“But I’m an introvert and feel awkward or have anxiety interacting with other people.” These are not “other people.” These are the people you spend five days a week with and are in the trenches with you when you are in trial, opposing a summary judgment motion, or dealing with a difficult case, client, or time in your life. This is not “just small talk.” Learning and caring about the people you work with is the foundation of your workplace culture. And without a strong foundation, the building will topple.

Smile and laugh often. What we do as trial lawyers is stressful. A smile or laugh releases so much of the tension. It is cathartic. If others see you are happy and enjoying your work, then they too will feel better about the work they are doing. This is not just true walking around the office, but on the phone too. For example, the first rule of answering the phone, before saying a word, should be to smile. People can hear happiness. It is disarming and uplifting to hear a smile on the other end of the phone. Laughter is contagious and healing.

Why are you screaming?

Do not ever yell or scream at an employee, co-worker, or boss. No one likes being yelled at. Period. It only leaves people feeling less than, resentful, and angry. It de-motivates. People make mistakes, deadlines fall through the cracks, things that should have been done are missed. That is never a reason to yell or scream at a fellow human. Take a deep breath, figure out what went wrong, and use that occasion as a coachable moment.

If an employee needs time off to take care of a sick family member or to go to a school event, allow it. No questions asked. An employee should never hesitate or be afraid to ask for time due to being sick, needing to tend to a family member, or simply for a break or vacation. Provide for generous sick, family leave, and vacation time. If an employee wants to work from home a few days a week, let them. Encourage employees to take time off for vacations and to care for their loved ones. Do more than simply what the law requires. Rare is the person who will take advantage and abuse your generosity. Rather, your kindness and understanding will create greater loyalty and a desire to work hard and perform well for you. When people know that you have their back, they will fight harder for you.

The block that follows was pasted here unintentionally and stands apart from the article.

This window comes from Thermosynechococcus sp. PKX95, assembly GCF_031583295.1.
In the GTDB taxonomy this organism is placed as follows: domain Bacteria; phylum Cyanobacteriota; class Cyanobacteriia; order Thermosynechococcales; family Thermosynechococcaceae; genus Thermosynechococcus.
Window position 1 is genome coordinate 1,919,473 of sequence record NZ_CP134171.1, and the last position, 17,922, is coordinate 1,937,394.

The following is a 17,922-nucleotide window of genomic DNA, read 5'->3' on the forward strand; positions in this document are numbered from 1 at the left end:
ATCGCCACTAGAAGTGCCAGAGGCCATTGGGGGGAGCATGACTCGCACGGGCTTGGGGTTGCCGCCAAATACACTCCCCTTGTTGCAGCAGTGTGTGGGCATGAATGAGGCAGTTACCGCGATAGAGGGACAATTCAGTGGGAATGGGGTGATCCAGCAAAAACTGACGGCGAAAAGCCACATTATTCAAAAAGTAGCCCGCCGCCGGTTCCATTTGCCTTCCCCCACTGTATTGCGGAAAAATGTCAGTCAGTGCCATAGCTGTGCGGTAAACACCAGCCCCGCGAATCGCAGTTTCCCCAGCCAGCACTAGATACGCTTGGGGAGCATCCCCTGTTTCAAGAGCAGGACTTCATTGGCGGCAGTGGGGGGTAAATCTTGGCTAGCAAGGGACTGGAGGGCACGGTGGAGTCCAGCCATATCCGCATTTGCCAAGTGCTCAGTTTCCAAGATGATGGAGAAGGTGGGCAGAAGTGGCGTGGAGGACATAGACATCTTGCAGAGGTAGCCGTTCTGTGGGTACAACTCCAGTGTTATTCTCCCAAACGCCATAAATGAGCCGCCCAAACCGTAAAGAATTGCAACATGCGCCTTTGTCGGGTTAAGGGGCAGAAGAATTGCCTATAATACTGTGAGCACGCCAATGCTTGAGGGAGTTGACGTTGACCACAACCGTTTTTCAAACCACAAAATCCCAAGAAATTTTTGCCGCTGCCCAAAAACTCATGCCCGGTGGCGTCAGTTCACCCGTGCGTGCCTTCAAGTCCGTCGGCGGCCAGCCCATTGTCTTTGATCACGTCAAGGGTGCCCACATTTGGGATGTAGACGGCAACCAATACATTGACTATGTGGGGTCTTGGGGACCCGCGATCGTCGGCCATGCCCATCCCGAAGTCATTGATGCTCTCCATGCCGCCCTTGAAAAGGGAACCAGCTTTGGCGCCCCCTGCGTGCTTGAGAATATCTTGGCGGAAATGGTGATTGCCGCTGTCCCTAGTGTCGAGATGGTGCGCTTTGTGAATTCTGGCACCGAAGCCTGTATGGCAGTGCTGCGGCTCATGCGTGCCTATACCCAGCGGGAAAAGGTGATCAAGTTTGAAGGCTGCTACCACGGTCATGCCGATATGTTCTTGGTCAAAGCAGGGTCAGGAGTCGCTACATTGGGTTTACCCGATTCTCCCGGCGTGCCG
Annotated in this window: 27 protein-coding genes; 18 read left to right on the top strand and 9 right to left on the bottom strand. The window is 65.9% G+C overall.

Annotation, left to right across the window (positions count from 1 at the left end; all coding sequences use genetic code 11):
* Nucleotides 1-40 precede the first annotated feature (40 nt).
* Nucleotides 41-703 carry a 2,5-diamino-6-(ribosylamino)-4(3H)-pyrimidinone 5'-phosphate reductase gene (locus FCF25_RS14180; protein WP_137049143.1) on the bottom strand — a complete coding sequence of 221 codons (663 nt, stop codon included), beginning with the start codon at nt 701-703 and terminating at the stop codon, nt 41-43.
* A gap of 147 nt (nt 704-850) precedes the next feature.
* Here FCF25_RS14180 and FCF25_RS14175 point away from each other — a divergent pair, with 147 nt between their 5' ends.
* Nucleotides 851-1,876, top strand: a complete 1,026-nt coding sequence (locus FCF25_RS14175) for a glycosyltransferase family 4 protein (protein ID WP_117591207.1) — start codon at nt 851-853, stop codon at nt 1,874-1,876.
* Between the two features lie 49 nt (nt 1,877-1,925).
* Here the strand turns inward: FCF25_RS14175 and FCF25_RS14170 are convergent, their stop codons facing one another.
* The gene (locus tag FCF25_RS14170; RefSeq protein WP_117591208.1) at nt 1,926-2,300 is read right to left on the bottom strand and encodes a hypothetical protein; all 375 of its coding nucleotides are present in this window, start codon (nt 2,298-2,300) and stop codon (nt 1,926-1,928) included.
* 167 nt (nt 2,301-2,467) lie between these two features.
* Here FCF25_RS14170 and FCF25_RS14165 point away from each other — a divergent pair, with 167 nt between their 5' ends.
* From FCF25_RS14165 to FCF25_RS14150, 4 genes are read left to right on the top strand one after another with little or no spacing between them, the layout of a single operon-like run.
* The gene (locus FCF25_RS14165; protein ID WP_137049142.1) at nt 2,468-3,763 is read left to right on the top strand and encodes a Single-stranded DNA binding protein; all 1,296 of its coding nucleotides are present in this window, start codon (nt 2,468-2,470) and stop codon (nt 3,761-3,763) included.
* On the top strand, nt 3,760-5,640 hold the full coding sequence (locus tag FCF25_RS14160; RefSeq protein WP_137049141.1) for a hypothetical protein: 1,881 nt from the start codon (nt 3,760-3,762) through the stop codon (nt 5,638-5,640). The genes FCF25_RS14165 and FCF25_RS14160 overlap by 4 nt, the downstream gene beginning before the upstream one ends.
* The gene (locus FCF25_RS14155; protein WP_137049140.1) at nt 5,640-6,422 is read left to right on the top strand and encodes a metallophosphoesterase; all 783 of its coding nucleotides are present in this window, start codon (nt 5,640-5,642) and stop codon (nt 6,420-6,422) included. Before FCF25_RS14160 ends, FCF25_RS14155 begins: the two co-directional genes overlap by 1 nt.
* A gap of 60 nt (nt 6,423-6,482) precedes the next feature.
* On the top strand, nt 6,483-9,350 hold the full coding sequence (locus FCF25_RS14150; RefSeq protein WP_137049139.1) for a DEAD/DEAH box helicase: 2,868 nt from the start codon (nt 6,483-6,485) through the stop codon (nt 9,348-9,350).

Break bread with your coworkers and staff. Not just at the annual holiday party, but on the random second Tuesday of the month, ask your staff to join you for coffee, breakfast, or lunch. Pay for it. Spending time with other people over a meal is a great way to learn about each other and make connections. Perhaps getting outside the office will enable them to raise a subject privately with you they had not thought of previously or felt uncomfortable doing at the office. Have annual or semi-annual all-firm meals. Bring in bagels, donuts, fruit, or any kind of food to share with others. And then sit in the break room and enjoy it with them.

Lastly, make sure you are paying your employees properly and giving them appropriate benefits and perks. No matter how kind and friendly you are, if an employee is being underpaid, or not being paid similarly to their counterpart, they will be unhappy. Unhappy employees are not productive. Unhappy employees leave. Talent goes elsewhere.